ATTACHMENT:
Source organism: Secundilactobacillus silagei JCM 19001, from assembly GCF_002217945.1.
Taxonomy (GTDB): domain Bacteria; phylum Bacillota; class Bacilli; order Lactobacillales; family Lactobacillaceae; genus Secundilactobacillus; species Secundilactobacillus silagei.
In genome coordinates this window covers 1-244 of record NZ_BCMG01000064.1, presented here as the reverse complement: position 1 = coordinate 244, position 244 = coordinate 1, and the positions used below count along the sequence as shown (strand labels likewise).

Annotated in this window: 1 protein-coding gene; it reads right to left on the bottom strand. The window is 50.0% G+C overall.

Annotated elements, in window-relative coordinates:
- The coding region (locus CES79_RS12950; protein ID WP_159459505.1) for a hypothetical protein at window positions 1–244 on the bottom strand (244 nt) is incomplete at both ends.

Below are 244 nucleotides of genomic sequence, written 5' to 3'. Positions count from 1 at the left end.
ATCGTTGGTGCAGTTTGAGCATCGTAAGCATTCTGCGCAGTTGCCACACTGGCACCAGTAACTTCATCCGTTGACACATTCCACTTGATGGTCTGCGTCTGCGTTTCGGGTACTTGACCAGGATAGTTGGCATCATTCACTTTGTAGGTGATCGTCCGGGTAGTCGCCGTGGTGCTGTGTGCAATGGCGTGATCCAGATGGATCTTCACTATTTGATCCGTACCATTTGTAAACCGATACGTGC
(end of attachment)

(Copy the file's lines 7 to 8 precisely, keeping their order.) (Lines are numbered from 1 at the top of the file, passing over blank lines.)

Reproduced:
Below are 244 nucleotides of genomic sequence, written 5' to 3'. Positions count from 1 at the left end.
ATCGTTGGTGCAGTTTGAGCATCGTAAGCATTCTGCGCAGTTGCCACACTGGCACCAGTAACTTCATCCGTTGACACATTCCACTTGATGGTCTGCGTCTGCGTTTCGGGTACTTGACCAGGATAGTTGGCATCATTCACTTTGTAGGTGATCGTCCGGGTAGTCGCCGTGGTGCTGTGTGCAATGGCGTGATCCAGATGGATCTTCACTATTTGATCCGTACCATTTGTAAACCGATACGTGC